Spectrometers are no different than any other type of machine. Just as you regularly take your car into the shop for oil changes and inspections, your spectrometer requires regular maintenance and care to continue to function at an optimal level.
From a financial perspective, this can save you money.

While maintenance does not guarantee that you won’t need to occasionally troubleshoot issues, it can provide you with a more accurate and reliable analysis the vast majority of the time.

Beyond being a regular part of maintenance, calibration is a necessary part of any scientific process. All scientific processes and procedures need to have a known starting point, and this is absolutely essential for all machines.

General Overview – Why Calibration Is Necessary

One of the first things you do when you use a calculator is to clear the previous calculation, right.

If you start typing numbers in without clearing the calculator, you risk including a number that you did not intend to from the last calculation. Obviously, this gives you the wrong calculation.

This is comparable to what calibration does. Just as you clear the number on a calculator, calibrating a spectrometer ensures that the spectrometer is set to zero. Potential issues and errors are also corrected during the calibration.

Calibration should be conducted at least once a year, regardless of how often the spectrometer is used. Results can be affected by long-term lack of use as well as things like dust being knocked about can adversely affect results.

Ensuring an accurate calibration is essential to getting reliable and accurate results. Calibration will vary based on the spectrometer, but the steps are relatively universal.

While calibration typically refers to setting the machine prior to use, but there are more detailed types of calibration that should be done as part of the regular maintenance.

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Why is it important and how will it save you money


There are a number of services that are included as part of calibration including a number of cleaning services that are part of regular maintenance, which is why maintenance helps ensure that calibrations provide optimal functionality. However, cleaning is not the same as calibration. The following are some of the primary means of calibrating a spectrometer.

Light Intensity Test

The intensity of the light is essential to getting an accurate analysis. If the light intensity is affected, the readings can be very inconsistent. This means you will run the analysis more times than is necessary, and you will still have results that are not reliable.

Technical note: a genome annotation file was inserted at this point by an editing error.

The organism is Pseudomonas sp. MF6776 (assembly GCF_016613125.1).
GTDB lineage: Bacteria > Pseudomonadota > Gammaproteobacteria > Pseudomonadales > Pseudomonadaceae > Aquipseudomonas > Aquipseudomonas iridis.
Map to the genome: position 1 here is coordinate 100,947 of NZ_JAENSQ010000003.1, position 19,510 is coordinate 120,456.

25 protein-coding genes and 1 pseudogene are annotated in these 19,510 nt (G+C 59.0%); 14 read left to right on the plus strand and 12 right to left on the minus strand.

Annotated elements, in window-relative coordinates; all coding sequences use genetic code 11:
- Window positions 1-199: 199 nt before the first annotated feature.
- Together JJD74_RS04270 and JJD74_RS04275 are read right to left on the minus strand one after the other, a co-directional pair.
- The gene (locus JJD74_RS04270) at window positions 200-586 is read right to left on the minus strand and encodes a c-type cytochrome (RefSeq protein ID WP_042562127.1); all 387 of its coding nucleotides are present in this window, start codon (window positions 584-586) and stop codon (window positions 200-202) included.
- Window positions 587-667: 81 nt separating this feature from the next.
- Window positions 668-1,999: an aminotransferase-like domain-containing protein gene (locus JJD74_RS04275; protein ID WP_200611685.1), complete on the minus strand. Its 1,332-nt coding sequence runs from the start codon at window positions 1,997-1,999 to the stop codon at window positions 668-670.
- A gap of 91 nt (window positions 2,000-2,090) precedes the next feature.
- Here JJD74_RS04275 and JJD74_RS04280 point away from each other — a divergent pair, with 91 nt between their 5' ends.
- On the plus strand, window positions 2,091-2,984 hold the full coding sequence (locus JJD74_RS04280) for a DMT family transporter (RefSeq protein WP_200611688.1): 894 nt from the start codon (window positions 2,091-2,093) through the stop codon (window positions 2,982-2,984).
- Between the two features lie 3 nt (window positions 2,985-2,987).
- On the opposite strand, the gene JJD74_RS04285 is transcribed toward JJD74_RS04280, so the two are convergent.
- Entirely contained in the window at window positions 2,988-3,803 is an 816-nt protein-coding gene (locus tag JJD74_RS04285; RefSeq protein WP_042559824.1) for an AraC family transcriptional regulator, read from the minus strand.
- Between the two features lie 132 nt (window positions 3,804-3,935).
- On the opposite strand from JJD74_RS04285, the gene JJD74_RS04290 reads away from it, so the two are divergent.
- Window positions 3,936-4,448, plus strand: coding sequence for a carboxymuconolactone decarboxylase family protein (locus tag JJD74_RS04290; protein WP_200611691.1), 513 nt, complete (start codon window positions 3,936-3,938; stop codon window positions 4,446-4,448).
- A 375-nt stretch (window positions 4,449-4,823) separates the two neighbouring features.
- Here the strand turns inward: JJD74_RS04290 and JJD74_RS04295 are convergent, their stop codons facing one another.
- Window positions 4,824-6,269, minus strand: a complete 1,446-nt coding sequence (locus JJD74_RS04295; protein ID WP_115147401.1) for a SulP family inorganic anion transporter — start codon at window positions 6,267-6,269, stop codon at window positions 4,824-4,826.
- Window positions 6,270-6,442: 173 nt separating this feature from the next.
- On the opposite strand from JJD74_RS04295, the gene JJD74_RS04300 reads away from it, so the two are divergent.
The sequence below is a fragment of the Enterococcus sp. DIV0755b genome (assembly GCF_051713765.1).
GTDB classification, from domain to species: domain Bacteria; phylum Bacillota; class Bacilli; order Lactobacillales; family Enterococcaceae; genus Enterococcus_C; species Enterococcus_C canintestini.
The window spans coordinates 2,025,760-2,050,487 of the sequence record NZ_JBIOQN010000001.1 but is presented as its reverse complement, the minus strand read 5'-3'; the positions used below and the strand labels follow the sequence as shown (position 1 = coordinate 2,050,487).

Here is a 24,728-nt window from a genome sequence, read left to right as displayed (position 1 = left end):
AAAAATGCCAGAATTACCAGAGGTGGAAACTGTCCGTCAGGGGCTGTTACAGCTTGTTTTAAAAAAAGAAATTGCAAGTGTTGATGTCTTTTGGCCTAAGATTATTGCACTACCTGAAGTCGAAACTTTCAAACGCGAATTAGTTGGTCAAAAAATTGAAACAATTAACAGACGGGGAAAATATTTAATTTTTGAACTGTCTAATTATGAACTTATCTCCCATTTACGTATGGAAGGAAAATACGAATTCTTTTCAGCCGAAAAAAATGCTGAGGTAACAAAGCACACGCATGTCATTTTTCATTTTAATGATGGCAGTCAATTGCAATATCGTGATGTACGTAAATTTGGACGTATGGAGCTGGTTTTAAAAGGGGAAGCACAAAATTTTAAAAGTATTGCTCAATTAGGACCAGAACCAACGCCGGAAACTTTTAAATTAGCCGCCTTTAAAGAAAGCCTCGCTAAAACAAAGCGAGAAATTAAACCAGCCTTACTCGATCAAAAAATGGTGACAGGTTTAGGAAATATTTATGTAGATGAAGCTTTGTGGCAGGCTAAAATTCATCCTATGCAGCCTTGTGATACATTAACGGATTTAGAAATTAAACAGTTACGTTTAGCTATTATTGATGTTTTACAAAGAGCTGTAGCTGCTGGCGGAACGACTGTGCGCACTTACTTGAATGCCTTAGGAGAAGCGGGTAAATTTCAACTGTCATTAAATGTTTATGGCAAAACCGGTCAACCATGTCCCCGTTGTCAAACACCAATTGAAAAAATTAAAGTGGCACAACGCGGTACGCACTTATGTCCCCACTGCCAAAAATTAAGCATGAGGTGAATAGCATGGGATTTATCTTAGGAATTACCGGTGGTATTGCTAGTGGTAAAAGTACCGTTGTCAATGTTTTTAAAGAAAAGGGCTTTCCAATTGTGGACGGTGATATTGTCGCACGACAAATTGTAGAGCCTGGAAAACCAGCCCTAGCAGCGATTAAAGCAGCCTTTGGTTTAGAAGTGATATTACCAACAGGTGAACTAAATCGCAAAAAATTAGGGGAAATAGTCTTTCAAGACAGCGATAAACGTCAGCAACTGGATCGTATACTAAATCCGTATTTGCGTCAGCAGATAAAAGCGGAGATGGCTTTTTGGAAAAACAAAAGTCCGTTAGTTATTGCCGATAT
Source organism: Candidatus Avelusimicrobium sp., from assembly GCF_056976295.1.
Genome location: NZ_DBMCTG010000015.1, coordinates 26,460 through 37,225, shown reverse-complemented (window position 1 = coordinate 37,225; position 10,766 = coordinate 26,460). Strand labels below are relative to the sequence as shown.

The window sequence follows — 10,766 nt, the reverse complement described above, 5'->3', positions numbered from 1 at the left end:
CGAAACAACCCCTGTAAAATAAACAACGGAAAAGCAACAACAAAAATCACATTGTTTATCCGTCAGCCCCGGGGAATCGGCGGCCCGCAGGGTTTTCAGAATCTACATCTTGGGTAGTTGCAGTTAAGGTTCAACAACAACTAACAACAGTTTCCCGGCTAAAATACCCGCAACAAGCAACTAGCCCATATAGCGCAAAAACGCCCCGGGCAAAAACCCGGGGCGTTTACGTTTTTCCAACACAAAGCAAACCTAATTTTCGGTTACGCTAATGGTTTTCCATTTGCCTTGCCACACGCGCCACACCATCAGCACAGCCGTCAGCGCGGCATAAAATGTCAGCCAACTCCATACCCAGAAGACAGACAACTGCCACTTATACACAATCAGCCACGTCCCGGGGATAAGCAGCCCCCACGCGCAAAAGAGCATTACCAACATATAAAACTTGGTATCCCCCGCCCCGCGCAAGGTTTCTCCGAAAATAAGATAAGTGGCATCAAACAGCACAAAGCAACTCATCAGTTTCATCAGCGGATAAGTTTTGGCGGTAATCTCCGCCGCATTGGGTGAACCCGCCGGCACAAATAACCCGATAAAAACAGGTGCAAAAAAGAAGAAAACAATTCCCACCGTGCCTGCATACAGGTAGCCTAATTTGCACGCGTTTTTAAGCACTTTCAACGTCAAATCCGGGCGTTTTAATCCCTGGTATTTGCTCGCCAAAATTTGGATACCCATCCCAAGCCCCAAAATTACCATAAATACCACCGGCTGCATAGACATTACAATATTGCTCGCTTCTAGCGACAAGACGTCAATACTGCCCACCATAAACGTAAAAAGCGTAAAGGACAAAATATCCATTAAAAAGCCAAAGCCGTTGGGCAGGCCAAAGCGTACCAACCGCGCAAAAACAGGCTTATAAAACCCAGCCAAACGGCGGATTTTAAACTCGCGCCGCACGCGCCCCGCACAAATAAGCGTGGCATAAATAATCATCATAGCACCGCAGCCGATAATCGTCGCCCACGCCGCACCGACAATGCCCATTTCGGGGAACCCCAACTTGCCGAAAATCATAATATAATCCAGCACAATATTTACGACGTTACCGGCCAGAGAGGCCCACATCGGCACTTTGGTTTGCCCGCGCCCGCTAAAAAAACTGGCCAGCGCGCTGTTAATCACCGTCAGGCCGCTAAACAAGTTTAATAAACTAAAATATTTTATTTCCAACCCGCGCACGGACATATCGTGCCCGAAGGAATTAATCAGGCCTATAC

Regularly checking the light intensity is not exactly part of calibration, but it is essential for ensuring that the calibration is also correct so that you have a good starting point.

Conventional Calibration Lamps

This is among one of the most common calibration methods. A conventional calibration lamp provides the necessary illumination of the spectrometer and measures its positions. This includes things like pixel indices.

The calibration process of a conventional calibration lamp provides a set of lines that are evenly distributed for the range you would like to calibrate. It can then compare results against these set lines to ensure that the results are aligned.

The Process

Basic calibration can be conducted by any trained operator and should be a part of the regular analysis process. While steps may vary based on the model of the spectrometer, the process follows a few universal steps.

  1. The spectrometer is turned on and allowed to warm up.
  2. It is then set to the wavelength to be calibrated.
  3. A blank is prepared by filling the cuvette with the solution to the halfway point.
  4. The operator cleans the cuvette so that oils and other outside influences are not introduced into the calibration.
  5. Load the blank into the spectrometer.
  6. Conduct the process using the blank.
  7. Evaluate the results.
  8. Adjust the spectrometer to rectify issues found from the blank.
  9. Repeat the steps as necessary.

End Results

Calibration is used to both ensure that the results are accurate and to determine if there are issues with the spectrometer.

For example, if you find that your machine frequently is considerably off when you calibrate the spectrometer, it could mean there is something else wrong with the machine.

Issues like dirty windows can affect calibration, and ultimately make results less reliable. If test results seem to vary too much for the same sample, calibrating may be necessary to verify that the results are correct. Typically, results that are too dissimilar are a sign of other problems, but calibration can help you verify that the instrument is properly zeroed prior to re-testing the sample.

Calibrating your spectrometer is a relatively simple task, but it has significant effects on the results. Ensuring that your tool is properly set prior to use will give you more accurate and reliable results. It can also make it easier to tell when there is possibly a part that needs to be repaired.

While the primary purpose of calibrating is to ensure that each test has the most accurate result possible, it can also be a sign of something more seriously wrong with the spectrometer. Make sure that the results are not too varied because that could be an indication that there is something very seriously wrong with the spectrometer.

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Why is it important and how will it save you money


Periodic maintenance (PM) and calibration are essential tasks that you need to do on a regular basis to ensure that your equipment continues to function as intended.

Learn How Periodical Maintenance & Calibration Will Save You Money